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Tapping the Vein is not often mentioned in the same breath as the favored Sodom classics like Persecution Mania and Agent Orange, but if I can say one in its favor, it's pretty characteristic of the 'pure' Sodom sound. Take everything you loved about those albums, crank up the density and intensity, and simply slaughter the fan where he stands. That was the purpose of this effort, and to that extent, it's an enormous success. Where it falls apart, though, is in the smaller details. It offers almost no surprises, no huge choruses that blow the mind like a "Nuclear Winter" or "Sodomy and Lust". It's little more than business as usual, but if you're a steadfast Sodomite, that might be exactly what you want to hear.
As far as just the tones of the mix, this is perhaps one of my favorite releases from the German vets. The bass here is huge, like a meatgrinder being recorded straight to tape and then fluctuated to create notes that will act in accordance with the guitars. After but one album, Michael Hoffman had left Sodom, so the band have yet another new guitarist here in Andy Bings, but he definitely goes a long way towards renewing that Blackfire tone some might have been missing from Better Off Dead (which was a great album anyway). Tom Angelripper sounds fantastic here, with one of his most bloodthirsty, violent performance, very often bordering on the death metal grunts he was partially responsible for creating in the first place. The whole effort sounds like steel artillery being shot off in an enclosed stadium, painting the bleachers with viscera.
There are also a few undeniably great songs here, including the two barnstormers that blast open the proceedings, "Body Parts" and "Skinned Alive", riff choked and overflowing with the maniacal, distorted bass lines. Love the fucking vocal echoes in "Body Parts" during that sick breakdown. You simply cannot sit still for that. After this, the quality becomes a little mixed. "Deadline", "Hunting Season", and "The Crippler" are murderous and truly exciting, while a few of the others like "Bullet in the Head" and the rocking "One Step Over the Line" aren't so blessed in the writing department, though Tom's vocal presence does a bit to compensate. The leads here can rip aluminum with ease, and tucked into a few of the tracks are some excellent, raid fire rhythm guitars. I can completely do without "Wachturm/Erwachet", which is yet another of those Sodom stapes: the German punk/thrash/rock track, but "Reincarnation" is another standout, nearly 8 minutes long with some cautiously elevated warfare.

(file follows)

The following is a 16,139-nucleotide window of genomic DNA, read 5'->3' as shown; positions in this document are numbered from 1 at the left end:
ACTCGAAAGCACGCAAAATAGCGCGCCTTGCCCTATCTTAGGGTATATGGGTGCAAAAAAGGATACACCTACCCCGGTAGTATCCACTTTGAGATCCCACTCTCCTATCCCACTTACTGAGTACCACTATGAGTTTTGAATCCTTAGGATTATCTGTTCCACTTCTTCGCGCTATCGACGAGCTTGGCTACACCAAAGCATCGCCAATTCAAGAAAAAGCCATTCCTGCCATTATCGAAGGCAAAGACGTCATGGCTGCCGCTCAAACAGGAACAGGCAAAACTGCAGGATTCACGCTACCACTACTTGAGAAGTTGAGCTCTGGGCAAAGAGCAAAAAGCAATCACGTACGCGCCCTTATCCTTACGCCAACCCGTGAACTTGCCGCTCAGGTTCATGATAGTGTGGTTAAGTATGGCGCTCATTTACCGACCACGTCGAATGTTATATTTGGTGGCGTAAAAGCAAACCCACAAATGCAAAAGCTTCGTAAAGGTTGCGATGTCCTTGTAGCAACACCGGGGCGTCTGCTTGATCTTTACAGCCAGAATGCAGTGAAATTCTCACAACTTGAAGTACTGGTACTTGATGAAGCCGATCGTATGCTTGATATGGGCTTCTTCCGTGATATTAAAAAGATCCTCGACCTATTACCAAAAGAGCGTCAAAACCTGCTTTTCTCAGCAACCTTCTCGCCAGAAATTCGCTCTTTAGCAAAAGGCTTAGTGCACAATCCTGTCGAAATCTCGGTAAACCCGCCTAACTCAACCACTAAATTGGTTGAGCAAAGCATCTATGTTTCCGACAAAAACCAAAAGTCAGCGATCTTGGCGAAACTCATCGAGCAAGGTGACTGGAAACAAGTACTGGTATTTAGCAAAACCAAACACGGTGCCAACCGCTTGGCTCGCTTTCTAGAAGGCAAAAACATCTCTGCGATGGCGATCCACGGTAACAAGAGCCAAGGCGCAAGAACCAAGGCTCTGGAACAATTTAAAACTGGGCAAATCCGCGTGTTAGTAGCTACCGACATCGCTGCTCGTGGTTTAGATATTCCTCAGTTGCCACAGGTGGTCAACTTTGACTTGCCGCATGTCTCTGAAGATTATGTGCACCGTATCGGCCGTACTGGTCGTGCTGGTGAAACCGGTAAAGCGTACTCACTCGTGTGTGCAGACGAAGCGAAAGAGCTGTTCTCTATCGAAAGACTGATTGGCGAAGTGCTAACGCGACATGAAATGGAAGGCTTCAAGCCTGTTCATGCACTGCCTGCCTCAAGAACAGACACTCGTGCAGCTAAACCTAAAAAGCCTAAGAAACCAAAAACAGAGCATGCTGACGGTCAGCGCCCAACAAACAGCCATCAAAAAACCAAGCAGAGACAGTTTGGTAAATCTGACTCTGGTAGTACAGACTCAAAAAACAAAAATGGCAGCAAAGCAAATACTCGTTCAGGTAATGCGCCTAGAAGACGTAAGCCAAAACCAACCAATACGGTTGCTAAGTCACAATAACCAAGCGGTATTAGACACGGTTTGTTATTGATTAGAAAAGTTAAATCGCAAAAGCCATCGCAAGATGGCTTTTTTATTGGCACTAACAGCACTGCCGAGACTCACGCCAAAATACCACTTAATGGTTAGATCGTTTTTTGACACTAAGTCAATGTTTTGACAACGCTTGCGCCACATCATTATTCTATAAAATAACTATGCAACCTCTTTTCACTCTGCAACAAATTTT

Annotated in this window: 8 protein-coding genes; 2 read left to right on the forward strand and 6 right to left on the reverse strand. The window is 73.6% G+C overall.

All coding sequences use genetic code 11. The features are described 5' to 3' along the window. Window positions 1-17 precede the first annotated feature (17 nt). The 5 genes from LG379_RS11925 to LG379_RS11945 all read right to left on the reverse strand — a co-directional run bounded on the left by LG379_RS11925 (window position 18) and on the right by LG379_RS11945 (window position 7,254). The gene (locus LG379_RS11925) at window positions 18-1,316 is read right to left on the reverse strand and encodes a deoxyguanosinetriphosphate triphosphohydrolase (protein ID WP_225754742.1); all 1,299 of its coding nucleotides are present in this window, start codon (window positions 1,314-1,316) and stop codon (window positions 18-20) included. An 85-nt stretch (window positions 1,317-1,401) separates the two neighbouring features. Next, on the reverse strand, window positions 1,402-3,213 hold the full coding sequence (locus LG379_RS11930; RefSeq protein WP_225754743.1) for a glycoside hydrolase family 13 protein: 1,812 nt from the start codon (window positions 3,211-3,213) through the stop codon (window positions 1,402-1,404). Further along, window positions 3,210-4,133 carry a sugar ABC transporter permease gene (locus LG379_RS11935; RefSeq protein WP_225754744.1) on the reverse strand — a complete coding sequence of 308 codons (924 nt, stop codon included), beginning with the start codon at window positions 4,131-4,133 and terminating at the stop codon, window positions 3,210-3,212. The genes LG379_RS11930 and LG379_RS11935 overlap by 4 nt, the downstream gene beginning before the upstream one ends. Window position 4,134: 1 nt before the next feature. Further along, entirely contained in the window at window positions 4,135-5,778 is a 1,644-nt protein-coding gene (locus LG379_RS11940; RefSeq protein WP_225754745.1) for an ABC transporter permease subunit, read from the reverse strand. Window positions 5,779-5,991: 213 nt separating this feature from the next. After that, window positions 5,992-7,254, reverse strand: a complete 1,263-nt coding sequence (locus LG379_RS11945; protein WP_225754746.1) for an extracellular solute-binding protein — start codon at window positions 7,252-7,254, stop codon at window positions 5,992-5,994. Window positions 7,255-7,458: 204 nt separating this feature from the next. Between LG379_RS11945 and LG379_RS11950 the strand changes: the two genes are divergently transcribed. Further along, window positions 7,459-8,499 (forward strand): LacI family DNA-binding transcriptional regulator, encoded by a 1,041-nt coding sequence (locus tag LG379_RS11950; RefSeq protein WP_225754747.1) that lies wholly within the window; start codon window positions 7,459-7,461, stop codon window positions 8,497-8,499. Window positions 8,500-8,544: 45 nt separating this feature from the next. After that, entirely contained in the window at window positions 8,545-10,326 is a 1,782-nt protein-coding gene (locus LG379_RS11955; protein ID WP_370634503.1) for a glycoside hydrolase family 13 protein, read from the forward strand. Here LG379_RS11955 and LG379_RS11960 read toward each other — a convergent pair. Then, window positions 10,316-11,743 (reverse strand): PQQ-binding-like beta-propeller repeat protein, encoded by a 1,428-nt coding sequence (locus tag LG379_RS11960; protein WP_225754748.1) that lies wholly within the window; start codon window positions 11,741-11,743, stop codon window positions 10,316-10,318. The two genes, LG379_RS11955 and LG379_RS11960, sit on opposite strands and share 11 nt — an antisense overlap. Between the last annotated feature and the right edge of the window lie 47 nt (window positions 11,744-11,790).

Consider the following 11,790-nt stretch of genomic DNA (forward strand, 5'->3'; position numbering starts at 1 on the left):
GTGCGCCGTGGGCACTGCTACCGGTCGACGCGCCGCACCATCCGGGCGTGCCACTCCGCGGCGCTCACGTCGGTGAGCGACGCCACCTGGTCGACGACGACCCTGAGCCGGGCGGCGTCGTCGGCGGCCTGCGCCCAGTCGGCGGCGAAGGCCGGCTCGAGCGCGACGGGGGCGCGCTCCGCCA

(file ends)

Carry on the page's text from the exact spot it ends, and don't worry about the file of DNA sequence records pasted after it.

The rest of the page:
In the end, I love about half of Tapping the Vein and shall until I die, but I would probably find the rest skippable if the tones weren't so damn good. This is probably the most straightforward the band has ever and will ever record, the very essence of their warlike personality, conjured in the lyrics, the riffing and the blood-drugged, 'Rogue Trooper' mascot on the cover. It's sheer, unapologetic and shows a band that was in no danger of flying the surrender flag when thrash was beginning to get raked across the coals. If I could somehow experience the better 1987-89 material with this same production standard, I'd probably be so happy I would cease to exist, but the lack of total consistency in the songwriting drags it down below their more recognizable classics.